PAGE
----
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Cyberattack hits Ukraine as US warns Russia could be prepping for war

Moscow dismissed such warnings, though it has amassed more
than 100,000 troops on its neighbour’s frontiers and on Friday released
pictures of more of its forces on the move.

The cyberattack unfolded hours after security talks wrapped
up on Thursday with no breakthrough between Moscow and Western allies.

Ukraine said its president, Volodymyr Zelenskiy, had proposed
a three-way meeting with the leaders of Russia and the United States.
Zelenskiy’s chief of staff, Andriy Yermak, said the “life and death”
of his country hung in the balance.

White House press secretaryJen Psakitold reporters the
United States was concerned that Russia was preparing for the possibility of a
new military assault on a country it invaded in 2014.

“As part of its plans, Russia is laying the groundwork
to have the option of fabricating a pretext for invasion, including through
sabotage activities and information operations, by accusing Ukraine of
preparing an imminent attack against Russian forces in eastern Ukraine,”
Psaki said.

A US official said the United States had information that
indicated Russia had already positioned a group of operatives to conduct
“a false-flag operation” in eastern Ukraine.

Kremlin spokesperson Dmitry Peskov dismissed such reports as
based on “unfounded” information, TASS news agency reported.

Russia denies plans to attack Ukraine but says it could take
unspecified military action unless its demands – including a promise by the
NATO alliance never to admit Kyiv – are met.

Foreign Minister Sergei Lavrov said that Russia hoped
security talks with the United States would resume but that this would depend
on Washington’s response to Moscow’s proposals.

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“We categorically will not accept the appearance of
NATO right on our borders, especially so given the current course of the
Ukrainian leadership,” he said.

Asked what Moscow meant by threatening this week to take
“military-technical action” if talks fail, Lavrov said:
“Measures to deploy military hardware, that is obvious. When we take
decisions with military hardware we understand what we mean and what we are
preparing for.”

Russian Defence Ministry footage released by RIA news agency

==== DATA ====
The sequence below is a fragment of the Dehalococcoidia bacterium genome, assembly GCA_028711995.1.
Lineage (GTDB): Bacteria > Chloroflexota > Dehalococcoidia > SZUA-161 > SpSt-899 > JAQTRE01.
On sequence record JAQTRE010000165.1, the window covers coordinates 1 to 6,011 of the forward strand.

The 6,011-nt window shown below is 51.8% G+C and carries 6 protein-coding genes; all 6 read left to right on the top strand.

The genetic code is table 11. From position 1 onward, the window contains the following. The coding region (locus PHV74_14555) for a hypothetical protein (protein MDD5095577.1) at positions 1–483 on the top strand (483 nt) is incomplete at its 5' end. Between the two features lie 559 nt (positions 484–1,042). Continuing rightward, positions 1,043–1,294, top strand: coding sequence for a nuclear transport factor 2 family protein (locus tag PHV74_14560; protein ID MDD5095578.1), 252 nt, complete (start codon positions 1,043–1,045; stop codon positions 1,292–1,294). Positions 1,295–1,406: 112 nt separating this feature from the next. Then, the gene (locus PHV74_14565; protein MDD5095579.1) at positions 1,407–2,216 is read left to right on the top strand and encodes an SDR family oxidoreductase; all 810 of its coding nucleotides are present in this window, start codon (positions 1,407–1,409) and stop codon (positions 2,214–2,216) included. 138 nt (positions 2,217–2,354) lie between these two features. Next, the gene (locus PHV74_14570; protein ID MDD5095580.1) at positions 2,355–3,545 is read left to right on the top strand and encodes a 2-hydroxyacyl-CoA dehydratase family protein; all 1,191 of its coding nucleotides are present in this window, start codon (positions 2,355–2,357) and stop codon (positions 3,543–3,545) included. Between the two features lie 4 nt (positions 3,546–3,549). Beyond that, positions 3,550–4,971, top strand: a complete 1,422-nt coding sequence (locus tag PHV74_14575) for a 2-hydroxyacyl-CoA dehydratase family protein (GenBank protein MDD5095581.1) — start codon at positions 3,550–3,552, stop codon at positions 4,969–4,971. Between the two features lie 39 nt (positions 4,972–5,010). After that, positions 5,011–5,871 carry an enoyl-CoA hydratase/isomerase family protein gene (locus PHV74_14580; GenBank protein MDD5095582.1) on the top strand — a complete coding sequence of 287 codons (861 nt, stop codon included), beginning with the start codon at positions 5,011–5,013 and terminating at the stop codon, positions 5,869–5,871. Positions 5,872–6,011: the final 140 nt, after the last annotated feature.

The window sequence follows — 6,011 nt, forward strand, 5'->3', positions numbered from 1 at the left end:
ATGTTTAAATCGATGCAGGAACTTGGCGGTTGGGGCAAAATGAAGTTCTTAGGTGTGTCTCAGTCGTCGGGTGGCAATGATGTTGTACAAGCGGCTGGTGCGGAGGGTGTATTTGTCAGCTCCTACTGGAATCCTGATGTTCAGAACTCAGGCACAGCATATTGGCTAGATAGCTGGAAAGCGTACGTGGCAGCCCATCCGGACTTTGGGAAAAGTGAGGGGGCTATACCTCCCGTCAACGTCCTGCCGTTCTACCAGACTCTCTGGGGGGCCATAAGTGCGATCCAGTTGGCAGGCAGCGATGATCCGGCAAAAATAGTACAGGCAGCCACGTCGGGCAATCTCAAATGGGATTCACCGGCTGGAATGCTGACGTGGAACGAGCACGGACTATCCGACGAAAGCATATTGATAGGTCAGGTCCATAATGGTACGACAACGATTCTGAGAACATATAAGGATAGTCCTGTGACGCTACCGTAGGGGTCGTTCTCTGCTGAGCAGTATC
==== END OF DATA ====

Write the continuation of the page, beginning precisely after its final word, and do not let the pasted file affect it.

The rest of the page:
showed armoured vehicles and other military hardware being loaded onto trains
in Russia’s far east, in what Moscow called an inspection drill to practise
long-range deployments.

“This is likely cover for the units being moved towards
Ukraine,” said Rob Lee, a military analyst and a fellow at the US-based
Foreign Policy Research Institute.

Russian Foreign Minister Sergei Lavrov speaks during his annual news conference in Moscow, Russia Jan 14, 2022. Maxim Shipenkov/REUTERS

Russian Foreign Minister Sergei Lavrov speaks during his annual news conference in Moscow, Russia Jan 14, 2022. Maxim Shipenkov/REUTERS

“EXPECT THE WORST”

Ukrainian officials were investigating the cyberattack,
which they said hit around 70 internet sites of government bodies including the
security and defence council.

Though they avoided directly accusing Moscow, Ukraine’s
foreign ministry spokesperson told Reuters that Russia had been behind similar
strikes in the past.

A spokesperson for the White House National Security Council
said it was not yet clear who was responsible. “We are in touch with the
Ukrainians and have offered our support,” the spokesperson said.

Russia did not comment, but has previously denied being
behind cyberattacks, including against Ukraine.

“Ukrainian! All your personal data was uploaded to the
public network. All data on the computer is destroyed, it is impossible to
restore it,” said a message visible on hacked government websites, written
in Ukrainian, Russian and Polish.

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“All information about you has become public, be afraid
and expect the worst. This is for your past, present and future.”

The message was peppered with references that echoed
long-running Russian state allegations, rejected by Kyiv, that Ukraine is in
thrall to far-right nationalist groups.

The Ukrainian government said it had restored most of the
affected sites and no personal data had been stolen.

NATO responded by announcing that it would sign a new
agreement within days with Kyiv on closer cooperation in cyber defence,
including giving Ukraine access to the Western military alliance’s system for
sharing information on malicious software.

Secretary-General Jens Stoltenberg said in a statement that
NATO cyber experts were already working with the Ukrainian authorities to
respond to the attack.

The European Union’s top diplomat, Josep Borrell, said the
EU’s political and security committee and cyber units would meet to see how to
help Kyiv.

“I can’t blame anybody as I have no proof, but we can
imagine,” he said.

On the streets of Ukraine, there was growing resignation to
the prospect of renewed fighting. Kyiv resident Ruslan Kavatsyuk, 39, said he
saw the cyberattack as a “positive”, since it would stiffen the
resolve of the Ukrainian public.

“It reminds us that we live during military times, that
Russia is an enemy who will kill us physically,” he said.

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